PITTSBURGH, PA (KDKA)– It used to be if you to be if you had a camera on a school bus, you could only record video.
However, thanks to a new state law, now you not only can see what’s happening — you can hear it as well.READ MORE: Body Found In Wyoming Park 'Consistent With The Description' Of Gabby Petito
School bus video has been around for years. Some of the images captured from around the nation are disturbing. But by law in Pennsylvania, it was all video and no sound allowed.
“You can’t tell from a silent movie what’s happening on the bus,” said Yough School District Superintendent Janet Sardon.
It used to be any such audio recordings violated the wire tapping law. On Feb. 4, Pennsylvania’s State Senate Bill 57 became the law of the land. It essentially says audio can be recorded off these cameras.
And those two reason are why in the Yough School District, the wheels on the bus may go round and round, but the bus itself is now wired for sound.READ MORE: Pittsburgh Weather: Cooldown Coming With Fall Set To Arrive
However it wasn’t just a matter of switching on the mics. First, a plan had to be sent to Harrisburg.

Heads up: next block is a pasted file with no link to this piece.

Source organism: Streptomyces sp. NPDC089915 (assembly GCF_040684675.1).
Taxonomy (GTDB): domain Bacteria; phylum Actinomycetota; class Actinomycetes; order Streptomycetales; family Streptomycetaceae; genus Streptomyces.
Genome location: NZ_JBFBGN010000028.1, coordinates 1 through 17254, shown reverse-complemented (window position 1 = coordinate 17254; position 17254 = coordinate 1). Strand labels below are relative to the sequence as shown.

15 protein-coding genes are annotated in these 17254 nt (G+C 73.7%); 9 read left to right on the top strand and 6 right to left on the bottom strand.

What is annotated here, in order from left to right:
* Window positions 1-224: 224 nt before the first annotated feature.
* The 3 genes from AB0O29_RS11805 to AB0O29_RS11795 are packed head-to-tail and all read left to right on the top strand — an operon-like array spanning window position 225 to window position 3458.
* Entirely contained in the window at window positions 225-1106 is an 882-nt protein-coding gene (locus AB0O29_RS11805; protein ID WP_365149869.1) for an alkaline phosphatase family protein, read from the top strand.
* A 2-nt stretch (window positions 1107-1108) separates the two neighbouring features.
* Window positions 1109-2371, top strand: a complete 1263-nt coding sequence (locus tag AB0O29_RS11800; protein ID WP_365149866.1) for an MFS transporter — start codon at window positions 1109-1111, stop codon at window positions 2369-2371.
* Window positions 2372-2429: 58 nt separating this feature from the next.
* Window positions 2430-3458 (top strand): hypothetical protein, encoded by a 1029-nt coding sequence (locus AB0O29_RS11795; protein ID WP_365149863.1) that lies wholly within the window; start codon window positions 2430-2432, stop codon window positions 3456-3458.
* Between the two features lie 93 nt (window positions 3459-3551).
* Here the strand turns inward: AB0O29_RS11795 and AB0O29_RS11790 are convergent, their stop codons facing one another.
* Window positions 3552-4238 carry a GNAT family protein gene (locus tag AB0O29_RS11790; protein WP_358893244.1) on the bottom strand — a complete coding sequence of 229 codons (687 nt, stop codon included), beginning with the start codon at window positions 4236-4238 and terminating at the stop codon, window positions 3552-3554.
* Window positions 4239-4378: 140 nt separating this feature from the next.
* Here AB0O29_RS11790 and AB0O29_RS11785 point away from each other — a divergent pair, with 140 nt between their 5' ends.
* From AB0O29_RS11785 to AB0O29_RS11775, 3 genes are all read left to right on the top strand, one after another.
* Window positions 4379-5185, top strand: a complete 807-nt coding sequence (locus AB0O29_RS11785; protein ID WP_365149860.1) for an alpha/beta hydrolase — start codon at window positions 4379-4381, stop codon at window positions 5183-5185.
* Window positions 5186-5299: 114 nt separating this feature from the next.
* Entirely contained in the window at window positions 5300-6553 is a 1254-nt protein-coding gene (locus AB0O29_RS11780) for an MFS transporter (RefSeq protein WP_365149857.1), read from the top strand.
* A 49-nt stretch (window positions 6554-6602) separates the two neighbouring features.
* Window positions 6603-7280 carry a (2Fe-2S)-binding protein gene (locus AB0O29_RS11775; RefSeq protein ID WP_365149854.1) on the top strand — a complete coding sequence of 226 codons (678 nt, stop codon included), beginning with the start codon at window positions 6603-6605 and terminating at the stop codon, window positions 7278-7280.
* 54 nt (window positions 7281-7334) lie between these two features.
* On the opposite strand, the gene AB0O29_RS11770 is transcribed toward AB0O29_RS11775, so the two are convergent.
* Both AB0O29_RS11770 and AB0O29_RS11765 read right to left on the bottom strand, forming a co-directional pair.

“The second piece of it was to send a letter home to families, kind of informing them that we’re going to do audio recording on buses,” Sardon said.
Followed by school board approval, in addition all transportation must have a sign posted that tells students, you are being watched and listened too. The measure is more than just to provide back ground noise. It’s there to give context.
“There’s two scenarios,” Sardon said. “One would be talking with the bus driver on the bus, you’d be able to see that. The second scenario is making sure that the kids on the bus, if there’s any issues within the kids on the bus you’ll be able to see and hear what’s going on. There’s always interpretation there, but it at least allows us to get closer to the facts of the situation at hand.”
Not only do the larger units have this capability everyone of the smaller buses as well as vans can do the same thing when it comes to recording audio.MORE NEWS: Pfizer Says COVID-19 Vaccine Works In Kids Ages 5 To 11